Eminentoes

A Tale of Two Julias

One of them didn't let government cook for her.

By 5.10.12

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This is the story of two ladies named Julia -- one real and one not -- and of their ties to the land of France. The real Julia found her fate and fortune among the Gauls when she discovered French cuisine and determined to spread the word, and the recipes, to all American cooks. For its ability to inspire and teach her, the real Julia truly belonged in France; and made the most of all it had to offer her.

The imaginary Julia lives in cyberspace on a timeline created by the Obama reelection campaign. Imaginary Julia is depicted as a lifelong -- from ages 3 to 67 -- dependent of the federal government, and specifically of President Obama who mysteriously seems to be in office all 64 years. For her propensity toward public handouts and seeming lack of self-reliance, she too belongs in France. Dependent Julia will certainly make the most of all that the new socialist government there has to offer her.

The real Julia came of age during World War II and was too tall for military service, and so she worked in Washington as a file clerk and then a research assistant for the Office of Strategic Services (predecessor to the CIA). By 1944 she was posted in Asia with the OSS and received an "Emblem of Meritorious Civilian Service" for her "drive and inherent cheerfulness." In Asia she met and married her husband and following the war, went with him to his new posting in Paris. It was in the town of Rouen that Julia had her first meal -- oysters, sole meunière and fine wine -- a meal that "opened up the soul and spirit for me." More than that it opened years of hard work, failures, restarts, rejections, and single minded drive before Julia Child finally published her famous Mastering the Art of French Cooking in 1961.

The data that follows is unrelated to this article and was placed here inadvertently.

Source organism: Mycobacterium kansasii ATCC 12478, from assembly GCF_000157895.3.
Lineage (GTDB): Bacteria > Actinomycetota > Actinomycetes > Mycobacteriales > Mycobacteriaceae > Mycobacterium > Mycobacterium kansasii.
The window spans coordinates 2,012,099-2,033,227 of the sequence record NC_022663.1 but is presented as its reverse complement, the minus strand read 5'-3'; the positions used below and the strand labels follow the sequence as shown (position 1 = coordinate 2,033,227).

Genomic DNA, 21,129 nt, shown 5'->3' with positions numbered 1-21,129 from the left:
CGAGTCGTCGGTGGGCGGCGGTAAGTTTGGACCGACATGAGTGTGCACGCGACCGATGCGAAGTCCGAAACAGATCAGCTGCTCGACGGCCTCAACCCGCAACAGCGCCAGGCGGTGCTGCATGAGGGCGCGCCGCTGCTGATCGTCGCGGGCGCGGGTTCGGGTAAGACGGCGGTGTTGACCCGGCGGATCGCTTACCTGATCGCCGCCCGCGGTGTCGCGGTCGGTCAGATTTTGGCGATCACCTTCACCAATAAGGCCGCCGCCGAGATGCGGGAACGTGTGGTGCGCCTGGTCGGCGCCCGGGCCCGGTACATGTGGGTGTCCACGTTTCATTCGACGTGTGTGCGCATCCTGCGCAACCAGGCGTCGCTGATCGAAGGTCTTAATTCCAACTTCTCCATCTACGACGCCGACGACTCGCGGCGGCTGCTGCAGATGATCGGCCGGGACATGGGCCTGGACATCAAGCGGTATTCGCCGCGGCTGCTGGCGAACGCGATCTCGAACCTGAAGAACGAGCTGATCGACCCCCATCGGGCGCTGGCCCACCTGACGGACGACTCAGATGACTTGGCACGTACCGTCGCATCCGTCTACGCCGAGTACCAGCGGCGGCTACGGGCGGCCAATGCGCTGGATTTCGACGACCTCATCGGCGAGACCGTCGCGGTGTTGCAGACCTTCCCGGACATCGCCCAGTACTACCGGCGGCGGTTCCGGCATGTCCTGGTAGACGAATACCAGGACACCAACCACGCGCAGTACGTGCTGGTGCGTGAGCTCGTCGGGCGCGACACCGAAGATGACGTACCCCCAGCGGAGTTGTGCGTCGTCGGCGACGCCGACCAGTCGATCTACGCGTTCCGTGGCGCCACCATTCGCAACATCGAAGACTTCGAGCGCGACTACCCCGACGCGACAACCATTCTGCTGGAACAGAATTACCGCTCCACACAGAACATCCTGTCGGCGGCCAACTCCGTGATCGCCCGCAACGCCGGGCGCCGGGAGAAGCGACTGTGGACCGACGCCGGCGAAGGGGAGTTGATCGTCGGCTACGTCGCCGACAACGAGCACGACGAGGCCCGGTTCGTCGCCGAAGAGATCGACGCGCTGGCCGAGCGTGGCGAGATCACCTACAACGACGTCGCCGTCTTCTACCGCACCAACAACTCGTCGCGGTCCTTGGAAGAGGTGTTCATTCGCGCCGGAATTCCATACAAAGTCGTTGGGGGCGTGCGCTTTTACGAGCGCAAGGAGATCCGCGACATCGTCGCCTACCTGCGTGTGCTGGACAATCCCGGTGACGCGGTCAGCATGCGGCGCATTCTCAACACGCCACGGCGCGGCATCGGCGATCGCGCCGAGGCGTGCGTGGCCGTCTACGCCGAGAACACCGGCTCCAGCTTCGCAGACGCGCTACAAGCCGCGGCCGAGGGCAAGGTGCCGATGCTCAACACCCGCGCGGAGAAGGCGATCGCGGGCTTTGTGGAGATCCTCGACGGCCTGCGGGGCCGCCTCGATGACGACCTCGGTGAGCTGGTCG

The imaginary Julia, though we cannot tell about her "soul and spirit" other than her spirited reliance on government, certainly does not seem to show the "drive" that won real Julia that Emblem award, or that led to the real Julia's culinary masterpiece. Imaginary Julia simply moves from Head Start to Pell Grants to low interest repayments, to guaranteed birth control, to government sponsored business loans and finally to her golden years on Medicare and Social Security. Columnist Ross Douthat finds in "the whole production a curiously patriarchal quality, with Obama as a beneficent Daddy Warbucks." And says Congressman Paul Ryan, "it's just the narrative that they're trying to tell, that for this woman to succeed, she has to have really big government."

Even the Left has objected. Here is MSNBC's Morning Joe Scarborough: "Who brushes her teeth?" and his sidekick Willie Geist: "No one wants to think that from the age of three they are going to need the government to take care of them." Plus Mike Allen of Politico: "those young people in the [Obama] headquarters… create viral pieces of content for the web.… This one I think may be viral in the wrong way."

The real Julia was what Americans should be and always have been: entrepreneurial, determined, persevering and self-reliant. Imaginary Julia is the ideal vision of the liberal woman: entitled, dependent, weak and unquestioning. Worst of all, she is the "forward" direction that Obama and the Democrats want to take us. Let's send them all to France.

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About the Author

Manon McKinnon is a writer living in Falls Church, Virginia.